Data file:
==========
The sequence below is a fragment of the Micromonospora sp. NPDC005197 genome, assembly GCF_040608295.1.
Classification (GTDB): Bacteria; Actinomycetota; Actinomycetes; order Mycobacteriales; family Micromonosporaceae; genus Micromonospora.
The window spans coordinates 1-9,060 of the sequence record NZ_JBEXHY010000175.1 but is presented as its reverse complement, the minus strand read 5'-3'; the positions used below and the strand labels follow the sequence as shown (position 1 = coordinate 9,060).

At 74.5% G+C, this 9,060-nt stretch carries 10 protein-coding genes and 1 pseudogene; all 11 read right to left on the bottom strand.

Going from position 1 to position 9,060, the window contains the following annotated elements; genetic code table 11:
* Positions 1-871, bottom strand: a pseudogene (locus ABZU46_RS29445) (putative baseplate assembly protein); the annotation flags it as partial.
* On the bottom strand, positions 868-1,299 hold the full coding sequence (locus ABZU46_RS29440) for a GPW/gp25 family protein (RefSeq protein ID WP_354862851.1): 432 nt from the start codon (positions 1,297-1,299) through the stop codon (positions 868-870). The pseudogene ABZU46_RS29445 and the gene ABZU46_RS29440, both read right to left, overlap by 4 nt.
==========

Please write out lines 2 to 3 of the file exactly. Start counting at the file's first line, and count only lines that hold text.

Classification (GTDB): Bacteria; Actinomycetota; Actinomycetes; order Mycobacteriales; family Micromonosporaceae; genus Micromonospora.
The window spans coordinates 1-9,060 of the sequence record NZ_JBEXHY010000175.1 but is presented as its reverse complement, the minus strand read 5'-3'; the positions used below and the strand labels follow the sequence as shown (position 1 = coordinate 9,060).